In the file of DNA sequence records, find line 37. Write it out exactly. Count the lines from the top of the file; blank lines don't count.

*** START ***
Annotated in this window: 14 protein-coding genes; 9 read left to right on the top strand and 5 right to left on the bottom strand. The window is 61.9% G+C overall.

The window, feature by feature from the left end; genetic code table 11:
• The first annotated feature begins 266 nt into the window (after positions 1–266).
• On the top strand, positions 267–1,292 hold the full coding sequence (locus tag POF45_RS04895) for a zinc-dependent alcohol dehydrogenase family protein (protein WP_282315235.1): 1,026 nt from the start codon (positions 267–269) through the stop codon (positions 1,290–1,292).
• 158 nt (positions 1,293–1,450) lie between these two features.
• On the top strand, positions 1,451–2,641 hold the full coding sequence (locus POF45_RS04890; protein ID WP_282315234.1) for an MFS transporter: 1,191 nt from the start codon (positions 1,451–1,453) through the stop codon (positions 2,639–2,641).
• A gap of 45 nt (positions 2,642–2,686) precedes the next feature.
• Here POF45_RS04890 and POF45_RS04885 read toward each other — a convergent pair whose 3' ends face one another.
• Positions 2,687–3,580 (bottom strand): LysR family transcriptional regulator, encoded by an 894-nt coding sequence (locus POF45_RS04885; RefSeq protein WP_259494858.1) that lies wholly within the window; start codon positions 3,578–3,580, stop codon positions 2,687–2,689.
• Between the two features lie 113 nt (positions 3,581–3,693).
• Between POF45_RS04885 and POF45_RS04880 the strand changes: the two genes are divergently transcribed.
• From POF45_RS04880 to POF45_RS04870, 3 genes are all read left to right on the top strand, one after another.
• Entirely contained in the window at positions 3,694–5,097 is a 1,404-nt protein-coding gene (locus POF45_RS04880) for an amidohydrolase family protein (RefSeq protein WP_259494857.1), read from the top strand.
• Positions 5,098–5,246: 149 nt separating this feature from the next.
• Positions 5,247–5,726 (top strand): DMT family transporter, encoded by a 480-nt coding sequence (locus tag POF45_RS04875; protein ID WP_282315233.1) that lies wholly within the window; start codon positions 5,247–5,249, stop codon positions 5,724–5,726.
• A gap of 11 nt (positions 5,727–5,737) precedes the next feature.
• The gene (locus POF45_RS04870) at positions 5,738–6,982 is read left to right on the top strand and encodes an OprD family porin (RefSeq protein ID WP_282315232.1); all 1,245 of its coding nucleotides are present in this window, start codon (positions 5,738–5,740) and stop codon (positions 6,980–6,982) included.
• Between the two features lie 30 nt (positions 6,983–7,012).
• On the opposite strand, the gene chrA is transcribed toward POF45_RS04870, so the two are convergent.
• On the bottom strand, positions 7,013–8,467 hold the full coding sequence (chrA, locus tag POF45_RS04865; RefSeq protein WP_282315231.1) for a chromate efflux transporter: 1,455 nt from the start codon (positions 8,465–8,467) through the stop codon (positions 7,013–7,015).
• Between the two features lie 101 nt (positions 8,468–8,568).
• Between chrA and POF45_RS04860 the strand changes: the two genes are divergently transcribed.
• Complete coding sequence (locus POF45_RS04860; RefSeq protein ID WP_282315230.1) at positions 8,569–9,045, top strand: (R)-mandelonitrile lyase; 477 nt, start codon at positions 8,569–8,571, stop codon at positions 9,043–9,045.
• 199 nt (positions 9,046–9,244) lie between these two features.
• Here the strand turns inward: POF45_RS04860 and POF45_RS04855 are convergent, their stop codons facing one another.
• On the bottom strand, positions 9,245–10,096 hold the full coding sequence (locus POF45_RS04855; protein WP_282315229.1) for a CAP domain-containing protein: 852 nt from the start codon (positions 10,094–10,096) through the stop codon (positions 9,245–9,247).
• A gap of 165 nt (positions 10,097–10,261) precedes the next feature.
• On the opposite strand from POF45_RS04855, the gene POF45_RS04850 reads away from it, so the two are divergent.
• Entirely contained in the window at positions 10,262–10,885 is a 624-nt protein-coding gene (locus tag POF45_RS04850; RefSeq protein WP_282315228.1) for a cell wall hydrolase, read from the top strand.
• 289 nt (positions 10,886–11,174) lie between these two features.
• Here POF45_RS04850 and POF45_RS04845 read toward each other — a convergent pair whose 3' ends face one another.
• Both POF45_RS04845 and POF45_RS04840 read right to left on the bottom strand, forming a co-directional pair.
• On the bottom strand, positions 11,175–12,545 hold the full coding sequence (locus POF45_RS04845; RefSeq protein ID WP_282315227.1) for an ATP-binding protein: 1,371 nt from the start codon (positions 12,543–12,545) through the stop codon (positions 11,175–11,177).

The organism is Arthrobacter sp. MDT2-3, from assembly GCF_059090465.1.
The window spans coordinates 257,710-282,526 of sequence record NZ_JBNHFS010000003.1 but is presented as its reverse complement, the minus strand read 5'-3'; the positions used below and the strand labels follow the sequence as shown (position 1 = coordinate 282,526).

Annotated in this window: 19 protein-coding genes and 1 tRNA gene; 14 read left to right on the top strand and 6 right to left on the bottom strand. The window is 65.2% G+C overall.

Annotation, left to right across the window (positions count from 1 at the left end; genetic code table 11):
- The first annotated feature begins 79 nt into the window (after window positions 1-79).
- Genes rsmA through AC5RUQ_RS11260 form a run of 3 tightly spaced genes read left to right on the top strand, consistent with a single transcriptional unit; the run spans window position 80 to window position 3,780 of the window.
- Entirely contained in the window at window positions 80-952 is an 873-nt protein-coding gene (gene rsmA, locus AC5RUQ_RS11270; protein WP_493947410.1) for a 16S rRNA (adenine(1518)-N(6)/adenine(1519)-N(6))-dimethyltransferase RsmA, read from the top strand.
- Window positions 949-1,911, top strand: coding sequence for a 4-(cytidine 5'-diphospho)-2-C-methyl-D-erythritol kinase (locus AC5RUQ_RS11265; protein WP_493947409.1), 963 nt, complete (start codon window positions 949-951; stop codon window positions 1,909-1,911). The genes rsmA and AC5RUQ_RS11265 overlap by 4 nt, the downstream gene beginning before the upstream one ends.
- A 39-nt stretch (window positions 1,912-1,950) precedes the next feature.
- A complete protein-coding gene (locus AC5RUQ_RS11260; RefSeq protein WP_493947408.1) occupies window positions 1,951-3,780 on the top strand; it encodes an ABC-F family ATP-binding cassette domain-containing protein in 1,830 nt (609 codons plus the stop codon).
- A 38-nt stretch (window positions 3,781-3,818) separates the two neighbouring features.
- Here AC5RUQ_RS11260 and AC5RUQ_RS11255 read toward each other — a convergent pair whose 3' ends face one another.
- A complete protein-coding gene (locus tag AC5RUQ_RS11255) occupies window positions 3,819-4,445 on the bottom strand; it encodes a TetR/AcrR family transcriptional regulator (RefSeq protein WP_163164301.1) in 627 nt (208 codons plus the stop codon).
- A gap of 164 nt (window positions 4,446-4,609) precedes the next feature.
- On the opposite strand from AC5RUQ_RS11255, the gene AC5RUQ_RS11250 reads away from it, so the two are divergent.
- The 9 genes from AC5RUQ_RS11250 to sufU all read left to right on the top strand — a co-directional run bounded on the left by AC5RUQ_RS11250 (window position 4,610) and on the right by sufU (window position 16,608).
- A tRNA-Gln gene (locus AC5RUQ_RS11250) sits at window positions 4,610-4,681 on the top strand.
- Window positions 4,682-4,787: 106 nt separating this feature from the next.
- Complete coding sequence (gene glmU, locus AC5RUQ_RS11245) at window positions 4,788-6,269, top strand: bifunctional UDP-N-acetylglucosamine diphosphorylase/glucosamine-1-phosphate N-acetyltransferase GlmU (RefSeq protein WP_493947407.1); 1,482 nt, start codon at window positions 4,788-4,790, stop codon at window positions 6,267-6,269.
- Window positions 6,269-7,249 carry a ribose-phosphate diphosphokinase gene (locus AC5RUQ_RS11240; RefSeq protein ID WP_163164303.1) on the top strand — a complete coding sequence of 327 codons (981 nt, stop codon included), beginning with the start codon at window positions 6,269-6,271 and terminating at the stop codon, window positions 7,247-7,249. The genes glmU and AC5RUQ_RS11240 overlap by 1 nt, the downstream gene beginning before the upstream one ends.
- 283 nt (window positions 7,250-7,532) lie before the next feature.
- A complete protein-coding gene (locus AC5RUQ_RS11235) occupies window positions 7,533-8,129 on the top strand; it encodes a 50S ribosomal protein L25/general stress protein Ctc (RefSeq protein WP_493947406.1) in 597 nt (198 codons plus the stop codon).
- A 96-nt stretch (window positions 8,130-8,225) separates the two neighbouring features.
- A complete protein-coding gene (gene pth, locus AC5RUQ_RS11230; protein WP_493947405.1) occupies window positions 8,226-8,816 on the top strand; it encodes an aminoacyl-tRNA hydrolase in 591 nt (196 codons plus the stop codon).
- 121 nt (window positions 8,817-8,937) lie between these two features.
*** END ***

Annotation, left to right across the window (positions count from 1 at the left end; genetic code table 11):